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Opening to Grouping - 1899 to 1923

The Great Central Railway's London Extension officially opened for traffic on 9th March 1899, although the first public trains did not begin to operate until the 15th. The first train carried only four people, while the second only managed to fill fourteen seats. Quite simply, the new railway was a latecomer, and the Company would have to work hard to win traffic from its rivals. To do this, the GCR needed the motive power and rolling stock to make their railway attractive and, in 1901, the Company appointed John G. Robinson as its Chief Engineer - charging him with the task of producing a fleet of fast and powerful locomotives.

Fast trains were not enough and, in 1902, Samuel Fay joined the fold as railway's General Manager. It was Fay's unenviable task to turn the Company's perilous finances around and make the GCR a force to be reckoned with. It worked! Fay's policy of heavy marketing and promotion proved to be effective, and while never a threat to its rivals' existence, the London Extension managed to hold its own against its competitors. Fay then turned his attention to the train services operated by the Company, and by the start of the First World War, these services had been noticeably accelerated in both timing and efficiency.

Life slowed down on the railway during the Great War as much of the workforce was conscripted to the armed forces. To aid matters, women were employed to fill many of the gaps, but changes to routine were inevitable. However, by 1922, even bigger changes were afoot for the GCR as the post-war Government had elected to group the Nation's 123 independent railway systems into four 'super' railway companies. The 'Big Four' were born at the start of 1923, and the Great Central Railway was absorbed into the new London & North Eastern Railway.

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This is page 1 of A Brief History of the London Extension.
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John G. Robinson's first design for the Great Central Railway was his 9J, 0-6-0 goods engine, which first appeared in 1901. In service, the 9J's quickly earned the nickname 'Pom-Poms' because the bark of their exhaust resembled the sound made by a quick-firing gun of that name. A number of this successful class were built by Beyer Peacock & Co. of Manchester, and this image is the official Beyer Peacock works photograph of Class 9J, No. 228 - the locomotive being painted in grey for the purpose of photography.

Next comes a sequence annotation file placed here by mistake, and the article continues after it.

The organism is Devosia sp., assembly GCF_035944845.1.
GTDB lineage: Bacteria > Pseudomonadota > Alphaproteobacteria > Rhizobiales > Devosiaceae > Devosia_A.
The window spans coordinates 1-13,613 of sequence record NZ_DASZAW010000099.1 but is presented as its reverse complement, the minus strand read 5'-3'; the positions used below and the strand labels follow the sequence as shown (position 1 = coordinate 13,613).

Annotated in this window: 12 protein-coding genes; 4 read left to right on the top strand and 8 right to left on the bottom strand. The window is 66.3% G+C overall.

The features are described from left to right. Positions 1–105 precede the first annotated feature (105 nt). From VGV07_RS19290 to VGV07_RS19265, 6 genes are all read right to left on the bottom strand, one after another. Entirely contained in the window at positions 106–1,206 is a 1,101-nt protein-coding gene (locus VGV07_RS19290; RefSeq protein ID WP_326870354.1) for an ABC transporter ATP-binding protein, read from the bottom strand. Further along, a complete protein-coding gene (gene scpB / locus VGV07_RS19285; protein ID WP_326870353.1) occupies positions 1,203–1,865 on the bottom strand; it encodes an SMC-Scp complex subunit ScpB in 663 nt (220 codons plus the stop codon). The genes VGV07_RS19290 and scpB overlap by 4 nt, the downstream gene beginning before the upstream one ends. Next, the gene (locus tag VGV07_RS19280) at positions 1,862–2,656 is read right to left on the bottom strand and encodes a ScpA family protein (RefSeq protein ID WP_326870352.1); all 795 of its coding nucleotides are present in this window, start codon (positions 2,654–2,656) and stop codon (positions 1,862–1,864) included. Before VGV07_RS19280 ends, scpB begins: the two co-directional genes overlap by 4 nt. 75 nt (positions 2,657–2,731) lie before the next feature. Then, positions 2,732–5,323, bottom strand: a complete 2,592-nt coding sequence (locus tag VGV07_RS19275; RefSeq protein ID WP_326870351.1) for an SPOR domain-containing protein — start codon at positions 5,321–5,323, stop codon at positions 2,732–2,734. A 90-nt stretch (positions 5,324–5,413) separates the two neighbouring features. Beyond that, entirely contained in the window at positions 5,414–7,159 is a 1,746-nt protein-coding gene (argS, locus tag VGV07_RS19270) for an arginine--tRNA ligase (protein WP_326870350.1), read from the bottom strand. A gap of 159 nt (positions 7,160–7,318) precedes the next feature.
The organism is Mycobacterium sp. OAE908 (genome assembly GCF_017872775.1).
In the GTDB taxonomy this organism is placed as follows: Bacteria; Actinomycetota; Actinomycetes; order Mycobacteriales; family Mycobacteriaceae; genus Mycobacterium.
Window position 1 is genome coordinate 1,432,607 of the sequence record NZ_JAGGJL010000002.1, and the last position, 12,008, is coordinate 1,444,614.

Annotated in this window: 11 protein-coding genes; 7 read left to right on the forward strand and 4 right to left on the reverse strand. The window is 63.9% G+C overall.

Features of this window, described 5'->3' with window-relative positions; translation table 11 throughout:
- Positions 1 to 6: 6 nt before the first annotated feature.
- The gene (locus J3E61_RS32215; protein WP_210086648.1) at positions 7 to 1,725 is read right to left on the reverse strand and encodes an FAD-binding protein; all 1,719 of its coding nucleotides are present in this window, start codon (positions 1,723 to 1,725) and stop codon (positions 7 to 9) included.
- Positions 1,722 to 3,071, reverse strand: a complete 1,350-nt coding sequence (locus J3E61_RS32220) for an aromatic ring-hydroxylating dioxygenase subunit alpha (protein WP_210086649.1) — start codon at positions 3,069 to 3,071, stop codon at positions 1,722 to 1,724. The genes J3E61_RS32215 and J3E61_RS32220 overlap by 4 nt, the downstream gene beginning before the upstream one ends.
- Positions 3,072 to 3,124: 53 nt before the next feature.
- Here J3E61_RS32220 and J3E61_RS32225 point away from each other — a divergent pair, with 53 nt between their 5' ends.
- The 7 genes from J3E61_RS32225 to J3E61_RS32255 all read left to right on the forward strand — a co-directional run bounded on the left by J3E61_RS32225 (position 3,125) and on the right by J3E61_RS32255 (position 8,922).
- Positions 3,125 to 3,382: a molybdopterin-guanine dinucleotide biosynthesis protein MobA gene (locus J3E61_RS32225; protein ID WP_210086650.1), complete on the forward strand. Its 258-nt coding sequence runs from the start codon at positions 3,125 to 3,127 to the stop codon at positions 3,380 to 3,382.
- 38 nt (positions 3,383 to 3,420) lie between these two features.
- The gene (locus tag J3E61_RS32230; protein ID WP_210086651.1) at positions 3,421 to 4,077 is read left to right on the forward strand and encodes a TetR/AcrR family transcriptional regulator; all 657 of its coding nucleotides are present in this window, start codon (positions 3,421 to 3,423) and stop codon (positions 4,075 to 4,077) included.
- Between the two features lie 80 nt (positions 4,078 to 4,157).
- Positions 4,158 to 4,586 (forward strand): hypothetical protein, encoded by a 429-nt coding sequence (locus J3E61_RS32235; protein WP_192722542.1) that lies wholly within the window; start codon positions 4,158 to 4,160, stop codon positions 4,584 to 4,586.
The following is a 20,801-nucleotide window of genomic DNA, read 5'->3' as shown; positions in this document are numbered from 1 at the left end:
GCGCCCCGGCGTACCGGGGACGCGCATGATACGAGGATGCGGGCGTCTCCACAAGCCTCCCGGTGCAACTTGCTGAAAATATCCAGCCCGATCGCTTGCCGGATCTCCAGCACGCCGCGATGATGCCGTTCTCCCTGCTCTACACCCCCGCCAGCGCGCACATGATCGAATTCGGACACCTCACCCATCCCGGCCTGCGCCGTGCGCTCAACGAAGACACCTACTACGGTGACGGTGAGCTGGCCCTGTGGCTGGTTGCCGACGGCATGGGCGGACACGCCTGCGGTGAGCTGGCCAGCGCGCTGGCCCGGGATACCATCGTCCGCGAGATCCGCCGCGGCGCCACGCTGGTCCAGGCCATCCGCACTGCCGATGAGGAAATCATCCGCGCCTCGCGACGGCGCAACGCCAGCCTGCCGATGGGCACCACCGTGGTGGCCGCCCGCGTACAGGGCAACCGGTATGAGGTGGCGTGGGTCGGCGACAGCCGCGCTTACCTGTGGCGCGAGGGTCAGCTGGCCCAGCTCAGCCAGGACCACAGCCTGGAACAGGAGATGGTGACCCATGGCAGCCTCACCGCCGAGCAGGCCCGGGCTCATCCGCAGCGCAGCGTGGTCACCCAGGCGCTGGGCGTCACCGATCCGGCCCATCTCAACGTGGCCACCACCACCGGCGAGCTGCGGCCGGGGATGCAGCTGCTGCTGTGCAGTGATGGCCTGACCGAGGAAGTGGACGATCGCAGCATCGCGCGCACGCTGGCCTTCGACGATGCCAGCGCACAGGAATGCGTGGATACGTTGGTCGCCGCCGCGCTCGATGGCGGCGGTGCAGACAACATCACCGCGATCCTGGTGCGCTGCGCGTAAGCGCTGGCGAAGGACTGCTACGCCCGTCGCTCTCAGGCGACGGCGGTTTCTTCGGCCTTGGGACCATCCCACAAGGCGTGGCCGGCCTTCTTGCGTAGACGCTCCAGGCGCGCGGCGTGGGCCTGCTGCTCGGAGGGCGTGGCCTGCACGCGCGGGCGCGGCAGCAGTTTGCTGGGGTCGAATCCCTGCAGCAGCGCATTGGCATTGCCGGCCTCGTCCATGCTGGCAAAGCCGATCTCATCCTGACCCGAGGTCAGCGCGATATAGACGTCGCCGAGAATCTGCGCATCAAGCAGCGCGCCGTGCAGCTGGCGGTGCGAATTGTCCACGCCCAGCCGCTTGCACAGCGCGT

John G. Robinson's first design for the Great Central Railway was his 9J, 0-6-0 goods engine, which first appeared in 1901. In service, the 9J's quickly earned the nickname 'Pom-Poms' because the bark of their exhaust resembled the sound made by a quick-firing gun of that name. A number of this successful class were built by Beyer Peacock & Co. of Manchester, and this image is the official Beyer Peacock works photograph of Class 9J, No. 228 - the locomotive being painted in grey for the purpose of photography.
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An example of Sam Fay's marketing was the running of special excursion trains, organised by Dean & Dawson - the company's official travel agent. This hand bill was produced to promote its half-day excursion tickets to Chesterfield - the occasion being Leicester Fosse (now Leicester City) playing in a 'Grand Football Match' on Saturday February 15th 1902. For two shillings and nine pence, fans wishing to go and see the game could catch one of two special services that left Leicester Central that afternoon.

An example of Sam Fay's marketing was the running of special excursion trains, organised by Dean & Dawson - the company's official travel agent. This hand bill was produced to promote its half-day excursion tickets to Chesterfield - the occasion being Leicester Fosse (now Leicester City) playing in a 'Grand Football Match' on Saturday February 15th 1902. For two shillings and nine pence, fans wishing to go and see the game could catch one of two special services that left Leicester Central that afternoon.
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This fine illustration comes from the front cover of a Great Central Railway timetable booklet produced for October 1912. Notice that almost half of the page is devoted to promoting the company's continental service. Travelling from Grimsby, a port on the eastern edge of the Great Central rail network, passengers could board 'new, fast, and powerful steamers' to Hamburg, Rotterdam and Antwerp. During and after the First World War, the design of these timetable booklets became a lot simpler, and far less emphasis was placed on their artistic decoration.

This fine illustration comes from the front cover of a Great Central Railway timetable booklet produced for October 1912. Notice that almost half of the page is devoted to promoting the company's continental service. Travelling from Grimsby, a port on the eastern edge of the Great Central rail network, passengers could board 'new, fast, and powerful steamers' to Hamburg, Rotterdam and Antwerp. During and after the First World War, the design of these timetable booklets became a lot simpler, and far less emphasis was placed on their artistic decoration.
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